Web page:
President Donald Trump has given Defense Secretary James Mattis and military commanders expanded powers to carry out air strikes in Yemen against al-Qaida in the Arabian Peninsula (AQAP).
The order was given at the same time as a Jan. 29 raid in Yemen was approved, which led to the death of Navy SEAL Ryan Owens, the Washington Examiner reported.
"This was an authority that was delegated by the president, through the Secretary of Defense to the Central Command commander to carry out," said Pentagon spokesman Navy Capt. Jeff Davis, according to the examiner.
It remains unclear how often this authority will be used in the future.
"I don't want to telegraph future operations, but this is part of a plan to go after a very real threat, to ensure they are defeated and denied the opportunity to plot and carry out terrorist attacks from ungoverned spaces," added Davis.
The result has been a significant expansion of air strikes over the past two days. Any strikes in Yemen previously had to be approved by the president, a process that could take some time.
"It depends on how you count strikes. I would say we sent more than 20, two nights ago. Last night would put us somewhere over 30," Davis added.
Davis even suggested that operations in Yemen should be seen as more urgent than the military intervention in Syria and Iraq to deal with ISIS.
"Make no mistake, AQAP, while we talk a lot about ISIS, AQAP is the organization that has more American blood on its hands. It is a deadly terrorist organization that has proven itself to be very effective in targeting and killing Americans and they have intent and aspirations to continue doing so," said Davis. "We are working to stop them."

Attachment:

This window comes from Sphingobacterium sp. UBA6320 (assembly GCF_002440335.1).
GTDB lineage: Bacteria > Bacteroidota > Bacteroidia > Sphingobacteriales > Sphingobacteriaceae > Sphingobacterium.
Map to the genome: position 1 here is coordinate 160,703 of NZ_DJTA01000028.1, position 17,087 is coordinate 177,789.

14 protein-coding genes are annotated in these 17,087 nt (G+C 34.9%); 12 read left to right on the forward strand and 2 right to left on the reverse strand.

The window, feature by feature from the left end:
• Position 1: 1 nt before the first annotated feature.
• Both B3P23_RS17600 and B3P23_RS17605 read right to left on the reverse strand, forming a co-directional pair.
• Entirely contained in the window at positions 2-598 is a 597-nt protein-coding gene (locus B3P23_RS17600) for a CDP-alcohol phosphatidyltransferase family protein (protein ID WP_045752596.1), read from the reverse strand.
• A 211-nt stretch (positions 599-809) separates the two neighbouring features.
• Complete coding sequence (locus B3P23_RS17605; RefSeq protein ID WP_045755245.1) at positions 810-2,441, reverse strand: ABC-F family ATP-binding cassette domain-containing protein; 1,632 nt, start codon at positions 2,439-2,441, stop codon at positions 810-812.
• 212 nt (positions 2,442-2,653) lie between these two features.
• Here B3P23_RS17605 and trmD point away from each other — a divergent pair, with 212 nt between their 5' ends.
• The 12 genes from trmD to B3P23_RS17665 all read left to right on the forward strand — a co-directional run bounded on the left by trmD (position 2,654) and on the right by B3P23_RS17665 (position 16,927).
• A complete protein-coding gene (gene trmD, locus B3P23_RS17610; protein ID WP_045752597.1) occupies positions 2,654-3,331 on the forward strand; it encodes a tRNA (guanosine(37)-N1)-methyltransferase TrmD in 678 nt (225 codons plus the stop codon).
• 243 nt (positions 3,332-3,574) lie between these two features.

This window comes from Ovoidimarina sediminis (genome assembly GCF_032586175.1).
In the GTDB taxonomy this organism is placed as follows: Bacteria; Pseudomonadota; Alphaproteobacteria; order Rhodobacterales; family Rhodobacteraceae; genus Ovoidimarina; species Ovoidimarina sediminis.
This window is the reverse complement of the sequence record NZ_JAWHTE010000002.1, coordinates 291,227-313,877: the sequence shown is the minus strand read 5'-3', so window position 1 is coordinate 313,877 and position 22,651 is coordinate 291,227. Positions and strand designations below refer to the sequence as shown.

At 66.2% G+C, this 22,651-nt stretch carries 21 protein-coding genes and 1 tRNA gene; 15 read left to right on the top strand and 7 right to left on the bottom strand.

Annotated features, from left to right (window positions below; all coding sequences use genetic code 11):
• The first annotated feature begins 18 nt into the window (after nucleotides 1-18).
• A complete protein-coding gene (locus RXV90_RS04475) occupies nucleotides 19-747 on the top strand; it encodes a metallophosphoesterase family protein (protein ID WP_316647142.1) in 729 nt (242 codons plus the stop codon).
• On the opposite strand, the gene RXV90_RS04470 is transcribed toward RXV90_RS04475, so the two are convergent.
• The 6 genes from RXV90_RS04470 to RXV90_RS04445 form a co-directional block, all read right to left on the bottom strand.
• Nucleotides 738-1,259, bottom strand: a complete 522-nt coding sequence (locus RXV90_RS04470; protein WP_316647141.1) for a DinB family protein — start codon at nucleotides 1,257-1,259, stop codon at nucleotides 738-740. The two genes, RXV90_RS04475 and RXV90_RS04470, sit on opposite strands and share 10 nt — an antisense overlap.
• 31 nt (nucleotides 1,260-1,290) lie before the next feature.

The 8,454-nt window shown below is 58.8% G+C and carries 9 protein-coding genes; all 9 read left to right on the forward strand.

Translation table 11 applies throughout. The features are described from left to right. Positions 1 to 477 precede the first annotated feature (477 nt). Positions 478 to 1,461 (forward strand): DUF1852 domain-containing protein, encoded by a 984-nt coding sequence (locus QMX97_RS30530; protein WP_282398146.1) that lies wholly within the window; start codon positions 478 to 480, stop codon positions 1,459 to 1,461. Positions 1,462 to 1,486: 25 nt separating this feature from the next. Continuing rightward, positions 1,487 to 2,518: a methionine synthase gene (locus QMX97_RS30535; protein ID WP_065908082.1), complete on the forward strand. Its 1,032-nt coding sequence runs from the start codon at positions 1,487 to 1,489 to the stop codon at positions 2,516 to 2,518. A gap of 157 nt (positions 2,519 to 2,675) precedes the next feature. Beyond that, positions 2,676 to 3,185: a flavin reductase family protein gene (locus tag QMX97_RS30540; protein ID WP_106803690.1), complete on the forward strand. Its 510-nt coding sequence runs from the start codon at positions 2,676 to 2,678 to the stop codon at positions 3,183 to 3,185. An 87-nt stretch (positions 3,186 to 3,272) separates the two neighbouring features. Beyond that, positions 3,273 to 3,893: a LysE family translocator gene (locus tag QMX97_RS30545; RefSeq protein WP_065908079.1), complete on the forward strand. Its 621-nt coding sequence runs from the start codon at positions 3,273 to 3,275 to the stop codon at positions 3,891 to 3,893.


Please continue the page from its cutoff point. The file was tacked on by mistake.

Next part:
Despite Owens' death, Trump and others in his administration contend that the Jan. 29 raid was successful because it secured important intelligence about AQAP.
Owens' death has been a major issue in recent days after his father called for an inquiry into it.
During his address to Congress Feb. 28, Trump paid tribute to Owens in comments which drew sustained applause.
In addition to Owens' death, six troops were injured in the raid and 30 civilians were killed.
Opinions were mixed on Trump's tribute.
"He became president of the United States in that moment. Period," Van Jones, a former Obama administration official, said, according to Buzz Feed.
But some serving military personnel disagreed, describing the moment as "exploitative" and "distasteful" because they felt it used Owens' death for political purposes.